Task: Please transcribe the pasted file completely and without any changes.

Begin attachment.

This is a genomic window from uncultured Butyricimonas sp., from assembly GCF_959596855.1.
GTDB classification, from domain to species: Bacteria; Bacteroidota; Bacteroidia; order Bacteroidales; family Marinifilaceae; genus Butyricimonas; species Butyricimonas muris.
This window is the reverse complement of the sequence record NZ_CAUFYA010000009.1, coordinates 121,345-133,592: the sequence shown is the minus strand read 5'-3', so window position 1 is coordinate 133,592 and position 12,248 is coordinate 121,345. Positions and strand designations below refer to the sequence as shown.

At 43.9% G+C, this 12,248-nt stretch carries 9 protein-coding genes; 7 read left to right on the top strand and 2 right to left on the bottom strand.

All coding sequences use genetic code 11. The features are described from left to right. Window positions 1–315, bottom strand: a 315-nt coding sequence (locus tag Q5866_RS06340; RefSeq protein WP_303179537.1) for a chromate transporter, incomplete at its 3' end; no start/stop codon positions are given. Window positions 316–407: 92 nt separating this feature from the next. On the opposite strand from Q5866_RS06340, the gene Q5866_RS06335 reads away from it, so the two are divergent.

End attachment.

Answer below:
This is a genomic window from uncultured Butyricimonas sp., from assembly GCF_959596855.1.
GTDB classification, from domain to species: Bacteria; Bacteroidota; Bacteroidia; order Bacteroidales; family Marinifilaceae; genus Butyricimonas; species Butyricimonas muris.
This window is the reverse complement of the sequence record NZ_CAUFYA010000009.1, coordinates 121,345-133,592: the sequence shown is the minus strand read 5'-3', so window position 1 is coordinate 133,592 and position 12,248 is coordinate 121,345. Positions and strand designations below refer to the sequence as shown.

At 43.9% G+C, this 12,248-nt stretch carries 9 protein-coding genes; 7 read left to right on the top strand and 2 right to left on the bottom strand.

All coding sequences use genetic code 11. The features are described from left to right. Window positions 1–315, bottom strand: a 315-nt coding sequence (locus tag Q5866_RS06340; RefSeq protein WP_303179537.1) for a chromate transporter, incomplete at its 3' end; no start/stop codon positions are given. Window positions 316–407: 92 nt separating this feature from the next. On the opposite strand from Q5866_RS06340, the gene Q5866_RS06335 reads away from it, so the two are divergent.